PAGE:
47. England Develops • By the early 800s, there were many smallBy the early 800s, there were many small Anglo-Saxon kingdoms throughout theAnglo-Saxon kingdoms throughout the former Roman province Britain.former Roman province Britain. • For centuries, invaders from variousFor centuries, invaders from various regions in Europe landed on Englishregions in Europe landed on English shores. Many of them stayed, bringingshores. Many of them stayed, bringing their own ways and changing Englishtheir own ways and changing English culture.culture. • 800800’’s -- Danish Vikings invaded. It wasns -- Danish Vikings invaded. It wasn’’t untilt until Alfred the GreatAlfred the Great, king from 871-899, managed, king from 871-899, managed to turn back the Vikings.to turn back the Vikings. • Alfred united the kingdoms of Britain under oneAlfred united the kingdoms of Britain under one rule, calling it England (rule, calling it England (““Land of the AnglesLand of the Angles””).).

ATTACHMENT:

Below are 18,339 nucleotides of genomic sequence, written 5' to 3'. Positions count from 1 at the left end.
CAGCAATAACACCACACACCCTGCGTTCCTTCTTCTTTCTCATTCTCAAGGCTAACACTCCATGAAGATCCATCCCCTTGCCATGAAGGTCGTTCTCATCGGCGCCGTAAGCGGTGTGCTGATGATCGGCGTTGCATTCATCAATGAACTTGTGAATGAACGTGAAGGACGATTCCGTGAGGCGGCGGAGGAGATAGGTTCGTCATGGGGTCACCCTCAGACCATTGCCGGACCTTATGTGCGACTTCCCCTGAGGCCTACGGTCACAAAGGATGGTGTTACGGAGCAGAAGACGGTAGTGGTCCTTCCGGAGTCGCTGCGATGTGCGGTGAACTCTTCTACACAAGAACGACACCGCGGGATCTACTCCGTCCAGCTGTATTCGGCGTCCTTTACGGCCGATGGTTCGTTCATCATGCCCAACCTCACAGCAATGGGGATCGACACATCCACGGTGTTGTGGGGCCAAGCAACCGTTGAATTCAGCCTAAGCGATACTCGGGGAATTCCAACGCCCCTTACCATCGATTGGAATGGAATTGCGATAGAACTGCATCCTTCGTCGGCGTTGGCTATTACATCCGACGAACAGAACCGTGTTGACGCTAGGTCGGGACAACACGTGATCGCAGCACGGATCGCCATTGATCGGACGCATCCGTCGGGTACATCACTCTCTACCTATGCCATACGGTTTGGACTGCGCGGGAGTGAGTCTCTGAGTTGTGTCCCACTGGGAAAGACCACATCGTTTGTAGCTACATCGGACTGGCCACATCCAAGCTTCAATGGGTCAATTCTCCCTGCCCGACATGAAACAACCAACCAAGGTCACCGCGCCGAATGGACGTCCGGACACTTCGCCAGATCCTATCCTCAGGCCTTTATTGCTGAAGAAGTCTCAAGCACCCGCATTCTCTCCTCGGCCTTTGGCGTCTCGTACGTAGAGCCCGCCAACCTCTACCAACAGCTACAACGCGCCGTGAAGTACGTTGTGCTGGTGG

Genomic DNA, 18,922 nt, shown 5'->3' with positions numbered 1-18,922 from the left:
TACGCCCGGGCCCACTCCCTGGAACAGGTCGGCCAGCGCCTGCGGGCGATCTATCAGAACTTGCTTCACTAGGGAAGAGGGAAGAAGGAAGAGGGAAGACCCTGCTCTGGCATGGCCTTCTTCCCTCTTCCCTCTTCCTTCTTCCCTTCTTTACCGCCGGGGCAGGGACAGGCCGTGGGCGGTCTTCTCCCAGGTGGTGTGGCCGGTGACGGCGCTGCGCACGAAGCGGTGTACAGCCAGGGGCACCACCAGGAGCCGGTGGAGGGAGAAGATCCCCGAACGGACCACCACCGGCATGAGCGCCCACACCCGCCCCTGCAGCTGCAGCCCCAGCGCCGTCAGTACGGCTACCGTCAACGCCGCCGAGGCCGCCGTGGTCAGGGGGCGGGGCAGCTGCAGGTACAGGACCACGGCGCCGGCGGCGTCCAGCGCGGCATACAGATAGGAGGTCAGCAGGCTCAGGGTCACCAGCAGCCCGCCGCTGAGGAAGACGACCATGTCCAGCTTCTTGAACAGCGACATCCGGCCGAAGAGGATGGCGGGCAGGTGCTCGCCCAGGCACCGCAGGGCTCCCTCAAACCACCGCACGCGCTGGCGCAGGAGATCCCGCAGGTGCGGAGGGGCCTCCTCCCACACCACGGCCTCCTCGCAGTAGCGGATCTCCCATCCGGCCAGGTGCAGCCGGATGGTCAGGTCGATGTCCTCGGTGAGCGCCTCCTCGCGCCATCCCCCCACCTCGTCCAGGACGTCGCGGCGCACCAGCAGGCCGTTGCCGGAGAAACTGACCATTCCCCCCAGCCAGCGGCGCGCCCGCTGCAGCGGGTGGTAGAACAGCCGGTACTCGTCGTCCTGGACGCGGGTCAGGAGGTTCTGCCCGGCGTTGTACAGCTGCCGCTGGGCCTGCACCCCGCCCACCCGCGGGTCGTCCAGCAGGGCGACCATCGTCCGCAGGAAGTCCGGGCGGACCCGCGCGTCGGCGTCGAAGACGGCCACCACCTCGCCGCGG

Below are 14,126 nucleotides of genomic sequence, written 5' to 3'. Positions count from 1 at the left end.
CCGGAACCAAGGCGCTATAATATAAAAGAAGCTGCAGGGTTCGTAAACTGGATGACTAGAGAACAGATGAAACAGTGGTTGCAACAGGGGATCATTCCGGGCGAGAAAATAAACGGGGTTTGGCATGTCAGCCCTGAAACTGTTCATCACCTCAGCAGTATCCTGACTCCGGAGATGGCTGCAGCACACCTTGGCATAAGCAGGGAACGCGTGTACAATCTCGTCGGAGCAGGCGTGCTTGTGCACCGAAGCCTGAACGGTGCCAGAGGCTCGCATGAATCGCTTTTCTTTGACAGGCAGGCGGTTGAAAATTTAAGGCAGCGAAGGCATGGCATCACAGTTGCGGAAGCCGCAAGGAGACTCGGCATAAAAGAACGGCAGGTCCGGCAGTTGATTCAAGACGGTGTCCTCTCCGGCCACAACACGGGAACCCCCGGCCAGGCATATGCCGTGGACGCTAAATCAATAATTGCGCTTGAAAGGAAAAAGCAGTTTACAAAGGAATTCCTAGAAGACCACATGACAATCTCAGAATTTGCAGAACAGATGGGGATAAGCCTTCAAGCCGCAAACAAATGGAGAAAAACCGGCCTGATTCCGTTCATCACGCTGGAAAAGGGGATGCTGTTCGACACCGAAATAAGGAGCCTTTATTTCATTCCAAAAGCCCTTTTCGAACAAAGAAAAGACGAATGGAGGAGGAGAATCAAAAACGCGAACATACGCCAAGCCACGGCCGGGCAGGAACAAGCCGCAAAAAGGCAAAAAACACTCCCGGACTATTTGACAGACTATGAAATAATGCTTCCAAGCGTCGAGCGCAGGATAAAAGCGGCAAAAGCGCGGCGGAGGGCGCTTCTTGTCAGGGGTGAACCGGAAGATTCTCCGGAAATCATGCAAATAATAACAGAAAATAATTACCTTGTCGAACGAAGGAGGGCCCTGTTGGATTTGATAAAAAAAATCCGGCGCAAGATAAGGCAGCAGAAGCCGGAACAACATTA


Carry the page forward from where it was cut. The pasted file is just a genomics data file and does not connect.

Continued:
48. The InquisitionThe Inquisition • New orders: Franciscans and DominicansNew orders: Franciscans and Dominicans • TheThe InquisitionInquisition: special court established by: special court established by the Church to combat heresythe Church to combat heresy • Members depended on charity to supportMembers depended on charity to support them so that they could devote all their timethem so that they could devote all their time to preaching and aiding the poor andto preaching and aiding the poor and downtrodden.downtrodden. • The orders were also a response to theThe orders were also a response to the growing number ofgrowing number of hereticsheretics who werewho were interested in ideas contrary to Churchinterested in ideas contrary to Church doctrine.doctrine. • They hoped that providing examples ofThey hoped that providing examples of religious men and women leadingreligious men and women leading ““godlygodly”” liveslives in service to the community would draw peoplein service to the community would draw people back to the Church.back to the Church. • Accused hereticsAccused heretics were brought before thewere brought before the Inquisition and if they admitted error, theyInquisition and if they admitted error, they would be released after a penance waswould be released after a penance was administered.administered. • If they were slow, or uncooperative, theyIf they were slow, or uncooperative, they would be tortured. A convicted heretic waswould be tortured. A convicted heretic was burned at the stake.burned at the stake. A suspected heretic being tortured by the Inquisition